Choreographed Street Fighter V Match Is Very Entertaining

PlayStation Japan recently invited two high-level fighting game competitors to showcase a special Ryu-on-Ryu mirror match in Street Fighter V. But this wasn’t a normal exhibition. Instead of playing out the kind of fight you would see at the Evolution Championship Series, the Japanese maestros demonstrated their knowledge of the game by performing a special, choreographed routine that ended in a double KO.

Hiromiki “Itabashi Zangief” Kumada and Naoto Sako have both played fighting games competitively for decades, with a staggering amount of combined experience not only in Street Fighter but the genre as a whole. Even so, it took them a few tries to perfectly pull of the drill they had planned together. First, it was a matter of Sako dropping his fireball inputs (surprising for the notoriously technical player), and then Itabashi Zangief messed up the routine by blocking at the wrong time. By the fifth try, however, the skilled duo finally performed the dance flawlessly, providing a ridiculous look at the kind of skill that can be displayed within Street Fighter V with enough study and patience.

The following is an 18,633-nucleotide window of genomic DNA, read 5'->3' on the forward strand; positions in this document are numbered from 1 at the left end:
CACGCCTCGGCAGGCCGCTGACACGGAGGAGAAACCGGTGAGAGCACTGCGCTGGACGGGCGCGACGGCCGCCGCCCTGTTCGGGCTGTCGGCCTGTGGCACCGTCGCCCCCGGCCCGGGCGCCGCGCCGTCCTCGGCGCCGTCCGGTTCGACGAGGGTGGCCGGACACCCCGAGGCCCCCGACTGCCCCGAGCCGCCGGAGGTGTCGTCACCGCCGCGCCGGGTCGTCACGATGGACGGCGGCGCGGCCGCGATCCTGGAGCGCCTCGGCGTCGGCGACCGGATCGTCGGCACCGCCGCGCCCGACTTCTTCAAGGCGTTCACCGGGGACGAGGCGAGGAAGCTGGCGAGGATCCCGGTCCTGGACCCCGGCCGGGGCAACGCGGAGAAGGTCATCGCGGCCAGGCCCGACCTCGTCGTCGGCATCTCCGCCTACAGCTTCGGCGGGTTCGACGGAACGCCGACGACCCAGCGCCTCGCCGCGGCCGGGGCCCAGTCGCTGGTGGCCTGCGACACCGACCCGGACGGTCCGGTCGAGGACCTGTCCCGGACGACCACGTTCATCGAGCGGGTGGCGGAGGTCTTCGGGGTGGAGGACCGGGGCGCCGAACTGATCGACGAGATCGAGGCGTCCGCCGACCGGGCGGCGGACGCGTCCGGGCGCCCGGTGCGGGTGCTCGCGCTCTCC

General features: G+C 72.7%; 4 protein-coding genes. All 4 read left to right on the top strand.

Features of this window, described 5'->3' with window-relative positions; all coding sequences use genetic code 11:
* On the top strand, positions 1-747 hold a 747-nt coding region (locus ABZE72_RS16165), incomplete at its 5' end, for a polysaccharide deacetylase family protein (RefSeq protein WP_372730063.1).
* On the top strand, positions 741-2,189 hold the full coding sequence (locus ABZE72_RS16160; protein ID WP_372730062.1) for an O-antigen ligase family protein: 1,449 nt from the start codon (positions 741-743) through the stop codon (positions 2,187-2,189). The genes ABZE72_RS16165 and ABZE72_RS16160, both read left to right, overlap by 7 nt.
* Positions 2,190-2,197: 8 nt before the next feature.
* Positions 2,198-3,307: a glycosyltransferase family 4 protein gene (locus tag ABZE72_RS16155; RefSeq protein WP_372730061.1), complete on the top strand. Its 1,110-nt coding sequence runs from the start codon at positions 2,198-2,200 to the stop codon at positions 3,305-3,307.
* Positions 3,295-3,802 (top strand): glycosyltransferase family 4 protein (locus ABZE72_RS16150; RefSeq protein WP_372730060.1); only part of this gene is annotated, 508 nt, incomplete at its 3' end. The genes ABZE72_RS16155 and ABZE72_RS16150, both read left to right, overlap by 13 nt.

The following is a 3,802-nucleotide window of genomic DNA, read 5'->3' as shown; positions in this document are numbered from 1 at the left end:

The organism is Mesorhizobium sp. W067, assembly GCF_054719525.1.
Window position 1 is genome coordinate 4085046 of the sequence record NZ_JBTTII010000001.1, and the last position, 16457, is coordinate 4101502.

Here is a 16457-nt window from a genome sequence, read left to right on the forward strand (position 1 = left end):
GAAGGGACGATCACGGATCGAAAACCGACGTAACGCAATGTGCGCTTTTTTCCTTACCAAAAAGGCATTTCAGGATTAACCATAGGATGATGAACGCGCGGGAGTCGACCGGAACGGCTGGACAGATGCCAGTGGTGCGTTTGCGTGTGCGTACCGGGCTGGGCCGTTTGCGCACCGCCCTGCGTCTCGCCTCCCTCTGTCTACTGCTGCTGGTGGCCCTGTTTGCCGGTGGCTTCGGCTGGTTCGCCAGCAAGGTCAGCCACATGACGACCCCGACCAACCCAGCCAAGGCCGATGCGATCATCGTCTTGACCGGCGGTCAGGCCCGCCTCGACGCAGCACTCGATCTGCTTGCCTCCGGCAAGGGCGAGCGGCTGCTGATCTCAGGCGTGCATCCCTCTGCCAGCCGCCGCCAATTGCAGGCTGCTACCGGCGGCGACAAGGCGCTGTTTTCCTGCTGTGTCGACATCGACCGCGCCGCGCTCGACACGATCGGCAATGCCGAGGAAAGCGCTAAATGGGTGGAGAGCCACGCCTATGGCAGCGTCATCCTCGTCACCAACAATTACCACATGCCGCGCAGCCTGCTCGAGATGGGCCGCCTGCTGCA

Fighting game players have long toyed with the mechanics of their favorite games to create works of art. Back in 2004, four players—a group that included community veterans James Chen and Joey “Mr. Wizard” Cuellar of Evo fame—combined their knowledge of games like Marvel vs. Capcom 2 and Capcom vs. SNK 2 to create “Ode to the 2-Hit Combo,” which as the name suggests focuses entirely on short combos that end after just two hits. Combo video collective COMBONAUTS has released exhibitions over the last few years that feature no damage at all despite characters from Super Street Fighter IV and King of Fighters XIV flying around the screen amid various attacks and fireballs.

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It isn’t exactly the same as the videos linked above, but Itabashi Zangief and Sako’s beautifully choreographed Street Fighter V routine is the latest in a long line of impressive fighting game performances from decades past. They transcended the bounds of pure competition to provide an entirely new way of looking at the genre, following in the footsteps of combo video creators who have long studied these games on a microscopic level to entertain their fellow players. While tournaments will always be the main focus of the fighting game community, videos like these are a great reminder that even the most battle-scarred competitors are fans at heart.

Ian Walker loves fighting games and loves writing about them even more. You can find him on Twitter at @iantothemax.

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